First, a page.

Island marks record cahow breeding season
Bermuda’s national bird, the endangered cahow, enjoyed a record breeding season this year.
The announcement came after a chick named Zephyr launched herself out to sea on Wednesday night, watched online by viewers worldwide.
The bird limbered up for the flight while she explored her surroundings to imprint her birthplace to help her return in several years’ time.
She was watched over by the Nonsuch Expeditions Team led by JP Rouja, with Jeremy Madeiros, the chief terrestrial conservation officer.
Zephyr was one of the last cahows to fledge this year, when 134 breeding pairs fledged more than 68 chicks.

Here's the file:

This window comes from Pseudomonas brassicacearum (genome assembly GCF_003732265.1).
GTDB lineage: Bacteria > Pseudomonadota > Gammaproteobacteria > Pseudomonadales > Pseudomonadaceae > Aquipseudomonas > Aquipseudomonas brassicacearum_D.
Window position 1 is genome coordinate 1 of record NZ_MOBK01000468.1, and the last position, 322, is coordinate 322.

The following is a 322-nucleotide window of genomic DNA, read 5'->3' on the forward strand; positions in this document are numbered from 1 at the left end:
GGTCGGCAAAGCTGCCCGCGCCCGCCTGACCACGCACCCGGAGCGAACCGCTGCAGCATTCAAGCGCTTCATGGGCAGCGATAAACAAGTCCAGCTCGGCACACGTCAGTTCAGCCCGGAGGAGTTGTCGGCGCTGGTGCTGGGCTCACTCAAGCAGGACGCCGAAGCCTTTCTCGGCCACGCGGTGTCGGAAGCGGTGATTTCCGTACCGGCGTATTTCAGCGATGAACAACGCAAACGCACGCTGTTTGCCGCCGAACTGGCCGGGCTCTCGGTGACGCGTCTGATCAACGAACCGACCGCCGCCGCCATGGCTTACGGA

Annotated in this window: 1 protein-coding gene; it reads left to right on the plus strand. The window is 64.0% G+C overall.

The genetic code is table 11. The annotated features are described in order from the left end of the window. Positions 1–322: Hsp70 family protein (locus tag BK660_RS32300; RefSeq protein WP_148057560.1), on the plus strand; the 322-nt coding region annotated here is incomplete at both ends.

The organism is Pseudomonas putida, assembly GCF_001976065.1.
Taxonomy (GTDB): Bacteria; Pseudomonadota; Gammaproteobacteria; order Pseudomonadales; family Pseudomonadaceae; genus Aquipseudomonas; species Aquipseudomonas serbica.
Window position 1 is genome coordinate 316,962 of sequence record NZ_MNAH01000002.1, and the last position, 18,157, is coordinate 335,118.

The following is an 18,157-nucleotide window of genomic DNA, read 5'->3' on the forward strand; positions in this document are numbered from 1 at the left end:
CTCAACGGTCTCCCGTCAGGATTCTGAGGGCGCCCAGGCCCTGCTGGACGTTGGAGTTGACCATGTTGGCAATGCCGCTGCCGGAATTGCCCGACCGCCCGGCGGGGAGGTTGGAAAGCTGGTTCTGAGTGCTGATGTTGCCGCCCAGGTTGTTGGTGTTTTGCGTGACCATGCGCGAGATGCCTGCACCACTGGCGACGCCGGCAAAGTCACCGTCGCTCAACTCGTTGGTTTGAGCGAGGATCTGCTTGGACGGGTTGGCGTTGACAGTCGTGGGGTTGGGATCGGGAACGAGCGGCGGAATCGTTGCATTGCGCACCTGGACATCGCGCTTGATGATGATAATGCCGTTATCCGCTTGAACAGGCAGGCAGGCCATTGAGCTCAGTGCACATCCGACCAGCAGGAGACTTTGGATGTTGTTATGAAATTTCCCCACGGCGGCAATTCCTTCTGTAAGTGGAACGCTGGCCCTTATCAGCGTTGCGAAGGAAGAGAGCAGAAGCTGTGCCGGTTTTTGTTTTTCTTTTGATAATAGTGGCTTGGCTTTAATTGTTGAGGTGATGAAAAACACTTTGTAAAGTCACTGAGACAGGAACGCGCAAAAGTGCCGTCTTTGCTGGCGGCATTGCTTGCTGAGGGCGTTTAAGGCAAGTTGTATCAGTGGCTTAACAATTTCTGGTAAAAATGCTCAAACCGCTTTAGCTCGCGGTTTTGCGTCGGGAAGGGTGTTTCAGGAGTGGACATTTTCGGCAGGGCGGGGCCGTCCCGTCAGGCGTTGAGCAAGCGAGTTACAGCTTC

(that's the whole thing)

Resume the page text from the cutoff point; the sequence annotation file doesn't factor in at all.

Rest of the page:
The birds found food closer to the island than usual and heavier, healthier chicks fledged faster as a result.
Mr Madeiros said it was the first time in 16 years that none of the chicks in the colony needed rescued or supplemental feeding.
The CahowCams can be watched live at http://www.nonsuchisland.com/live-cahow-cam.
On the other side of Nonsuch Island, the new Longtail Tropicbird Cam is broadcasting the early life of a now two-thirds fledged longtail chick that is three weeks from fledging.
The live Tropicbird Cam is at: http://www.nonsuchisland.com/live-tropicbird-cam
Like the Cahows, longtails have found food sources closer to the island than usual, and produced healthier chicks.
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